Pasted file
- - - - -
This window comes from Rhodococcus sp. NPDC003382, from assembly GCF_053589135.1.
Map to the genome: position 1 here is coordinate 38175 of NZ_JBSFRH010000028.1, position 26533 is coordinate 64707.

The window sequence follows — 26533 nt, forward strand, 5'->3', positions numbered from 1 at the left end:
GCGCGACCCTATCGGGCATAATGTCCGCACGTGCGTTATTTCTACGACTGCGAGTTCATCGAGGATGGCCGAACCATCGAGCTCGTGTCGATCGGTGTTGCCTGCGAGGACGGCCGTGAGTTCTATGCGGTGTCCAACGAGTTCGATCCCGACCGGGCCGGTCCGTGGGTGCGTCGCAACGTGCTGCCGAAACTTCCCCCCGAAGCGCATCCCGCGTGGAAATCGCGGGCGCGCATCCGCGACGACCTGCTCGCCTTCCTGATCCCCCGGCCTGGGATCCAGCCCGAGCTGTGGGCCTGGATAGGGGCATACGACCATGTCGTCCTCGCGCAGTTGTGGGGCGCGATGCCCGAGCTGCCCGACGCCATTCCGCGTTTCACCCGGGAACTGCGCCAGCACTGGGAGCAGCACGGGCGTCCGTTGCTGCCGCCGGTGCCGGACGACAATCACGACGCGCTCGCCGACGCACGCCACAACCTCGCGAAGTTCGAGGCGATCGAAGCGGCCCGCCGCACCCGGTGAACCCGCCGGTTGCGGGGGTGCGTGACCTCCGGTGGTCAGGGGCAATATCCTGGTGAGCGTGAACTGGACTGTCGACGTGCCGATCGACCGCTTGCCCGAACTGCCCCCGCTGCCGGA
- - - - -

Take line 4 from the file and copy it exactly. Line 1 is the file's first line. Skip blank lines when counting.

GCGCGACCCTATCGGGCATAATGTCCGCACGTGCGTTATTTCTACGACTGCGAGTTCATCGAGGATGGCCGAACCATCGAGCTCGTGTCGATCGGTGTTGCCTGCGAGGACGGCCGTGAGTTCTATGCGGTGTCCAACGAGTTCGATCCCGACCGGGCCGGTCCGTGGGTGCGTCGCAACGTGCTGCCGAAACTTCCCCCCGAAGCGCATCCCGCGTGGAAATCGCGGGCGCGCATCCGCGACGACCTGCTCGCCTTCCTGATCCCCCGGCCTGGGATCCAGCCCGAGCTGTGGGCCTGGATAGGGGCATACGACCATGTCGTCCTCGCGCAGTTGTGGGGCGCGATGCCCGAGCTGCCCGACGCCATTCCGCGTTTCACCCGGGAACTGCGCCAGCACTGGGAGCAGCACGGGCGTCCGTTGCTGCCGCCGGTGCCGGACGACAATCACGACGCGCTCGCCGACGCACGCCACAACCTCGCGAAGTTCGAGGCGATCGAAGCGGCCCGCCGCACCCGGTGAACCCGCCGGTTGCGGGGGTGCGTGACCTCCGGTGGTCAGGGGCAATATCCTGGTGAGCGTGAACTGGACTGTCGACGTGCCGATCGACCGCTTGCCCGAACTGCCCCCGCTGCCGGA